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Recording a 3-way cab

Discussion in 'Recording Gear and Equipment [BG]' started by ba$$player, Mar 24, 2013.


  1. ba$$player

    ba$$player

    Dec 8, 2010
    Oklahoma
    Ok so I have always just ran a DI clean and called it good. On this next album I'm going to use some tube overdrive and have realized that the tone I'm after is from my cab, not just my amp. I use a BFM omni 12 tall boy, a 3 way cab. I am looking for tips for recording overdrive, and how best to record a 3 way cab. Mics to use etc. thanks for any and all help from my Talkbass friends!
     
  2. seamonkey

    seamonkey

    Aug 6, 2004
    Record DI clean, then re-amp a bunch of tracks, different mics and placement. It's going to take some work to get it perfect.

    Your ears are more like omni mics. Phase difference is mainly how you tell direction.
    Keep the mic(s) as far away from the cab as your ears are.
     
  3. dukeorock

    dukeorock Owner BNA Audio Supporting Member Commercial User

    Mar 8, 2011
    Nashville, TN
    Authorized greenboy designs builder/Owner of BNA Audio
    I've had some success with this in the past...there's a few ways to pull it off.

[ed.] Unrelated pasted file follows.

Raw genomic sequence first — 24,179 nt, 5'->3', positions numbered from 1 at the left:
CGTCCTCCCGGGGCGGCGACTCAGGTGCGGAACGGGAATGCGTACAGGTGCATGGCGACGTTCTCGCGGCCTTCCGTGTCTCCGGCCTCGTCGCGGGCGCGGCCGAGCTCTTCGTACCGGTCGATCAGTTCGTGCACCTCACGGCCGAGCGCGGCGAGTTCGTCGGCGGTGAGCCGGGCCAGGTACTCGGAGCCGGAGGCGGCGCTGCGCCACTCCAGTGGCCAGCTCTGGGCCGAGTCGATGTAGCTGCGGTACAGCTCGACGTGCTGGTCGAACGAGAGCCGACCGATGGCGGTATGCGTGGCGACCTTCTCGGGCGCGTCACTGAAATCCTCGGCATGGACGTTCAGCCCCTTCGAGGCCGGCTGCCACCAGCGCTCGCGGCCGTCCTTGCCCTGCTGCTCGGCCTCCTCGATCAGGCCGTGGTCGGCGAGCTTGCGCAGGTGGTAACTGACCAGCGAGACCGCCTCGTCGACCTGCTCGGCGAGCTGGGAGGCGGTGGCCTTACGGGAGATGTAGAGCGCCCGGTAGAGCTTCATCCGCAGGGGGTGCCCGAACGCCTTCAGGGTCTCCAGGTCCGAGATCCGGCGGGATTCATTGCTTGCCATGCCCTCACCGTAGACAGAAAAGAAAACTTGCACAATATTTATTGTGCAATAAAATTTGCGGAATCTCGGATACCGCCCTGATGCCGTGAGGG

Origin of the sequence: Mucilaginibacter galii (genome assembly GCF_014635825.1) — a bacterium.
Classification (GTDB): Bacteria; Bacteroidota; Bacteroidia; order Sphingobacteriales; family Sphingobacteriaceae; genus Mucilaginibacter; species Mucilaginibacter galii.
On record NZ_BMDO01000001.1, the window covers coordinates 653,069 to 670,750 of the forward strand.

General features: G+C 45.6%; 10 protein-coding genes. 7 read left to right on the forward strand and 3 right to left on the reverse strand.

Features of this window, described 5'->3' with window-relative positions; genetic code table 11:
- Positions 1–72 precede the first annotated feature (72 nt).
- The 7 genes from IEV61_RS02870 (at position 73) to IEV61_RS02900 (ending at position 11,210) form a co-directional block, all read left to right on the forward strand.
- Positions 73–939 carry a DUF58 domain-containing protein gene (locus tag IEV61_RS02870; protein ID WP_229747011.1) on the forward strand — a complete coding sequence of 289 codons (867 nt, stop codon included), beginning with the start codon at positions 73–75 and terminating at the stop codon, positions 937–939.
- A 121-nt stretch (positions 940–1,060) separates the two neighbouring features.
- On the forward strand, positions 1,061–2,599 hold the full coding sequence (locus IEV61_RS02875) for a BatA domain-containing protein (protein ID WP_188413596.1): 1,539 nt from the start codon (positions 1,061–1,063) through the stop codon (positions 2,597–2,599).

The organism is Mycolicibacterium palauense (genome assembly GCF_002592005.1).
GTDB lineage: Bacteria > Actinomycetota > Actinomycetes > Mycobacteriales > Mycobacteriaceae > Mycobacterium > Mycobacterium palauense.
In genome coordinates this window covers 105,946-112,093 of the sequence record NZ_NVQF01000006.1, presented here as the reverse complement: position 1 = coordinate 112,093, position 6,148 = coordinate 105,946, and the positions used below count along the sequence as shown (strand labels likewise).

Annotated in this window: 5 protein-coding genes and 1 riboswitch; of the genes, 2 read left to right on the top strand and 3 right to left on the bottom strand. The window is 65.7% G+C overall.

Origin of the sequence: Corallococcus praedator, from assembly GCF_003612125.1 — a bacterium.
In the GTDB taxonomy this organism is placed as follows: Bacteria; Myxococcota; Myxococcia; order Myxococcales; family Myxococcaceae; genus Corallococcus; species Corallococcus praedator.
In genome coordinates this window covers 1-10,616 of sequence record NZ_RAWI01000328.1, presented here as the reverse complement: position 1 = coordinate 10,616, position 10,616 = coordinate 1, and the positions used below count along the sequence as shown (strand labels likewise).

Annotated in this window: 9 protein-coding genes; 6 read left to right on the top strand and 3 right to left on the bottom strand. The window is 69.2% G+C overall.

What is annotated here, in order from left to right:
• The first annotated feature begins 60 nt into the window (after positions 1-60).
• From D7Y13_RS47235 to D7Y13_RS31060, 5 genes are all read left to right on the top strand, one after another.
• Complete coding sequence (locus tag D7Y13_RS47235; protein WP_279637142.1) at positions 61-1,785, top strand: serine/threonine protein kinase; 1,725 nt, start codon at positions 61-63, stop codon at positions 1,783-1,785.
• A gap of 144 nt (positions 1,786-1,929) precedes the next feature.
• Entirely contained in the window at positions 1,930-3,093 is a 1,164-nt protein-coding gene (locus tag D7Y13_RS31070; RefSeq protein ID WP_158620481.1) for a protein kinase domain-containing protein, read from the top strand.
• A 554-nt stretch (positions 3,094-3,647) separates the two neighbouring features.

1. Put one mic at least 12" away from the cab (I often go as far back as 36") and just move the mic up and down until it 'hears' the balance you're looking for.

    2. Mic all 3 speakers. Check for phase issues!

    3. One mic fairly close, and a good room mic...this can be really cool, depending on what you're going for.

    Some mics I've used that work great are

    EV RE20's
    Royer 122's
    AKG D12 (NOT D112)
    AEA R84
    Coles 4038(?) for a room mic
    SM7
    Manley Reference
    C12
    FET U47
     
  4. Raymeous

    Raymeous

    Jul 2, 2010
    San Diego
    I would suggest a DI feed plus a room mic, meaning a couple of feet back from the cab.

    DI track:
    The reason for this is that the DI feed will be the cleanest signal and can easily be reamped and toyed with.

    Mic/Mics:
    The room mic is because it will pick up what you hear while playing. That is "your sound" after all isn't it? Additionally, the room mic will give you the "air" and "life" that will be missing from the DI track. Mixing the Di and mic'd tracks can get you a great bass tone.

    Generally I would say go with a single room mic to catch the full blend of your sound as you hear it, plus it's easier to set up than trying to balance 3 different mics and dealing with phase issues. A good engineer CAN set up three mics to capture the different freqs coming out of your cab, however this can be a time consuming/trial and error task.

    I hope this helps in some way.


    Oh and do not settle for "we'll fix it in the mix". That's a trap. A mix will only be as good as the source material your mixing. So make sure to put in the effort to capture a great performance.
     
  5. ba$$player

    ba$$player

    Dec 8, 2010
    Oklahoma
    Wow great post, thanks for all the advice, I think it will definitely help me get that tone I'm after.
     

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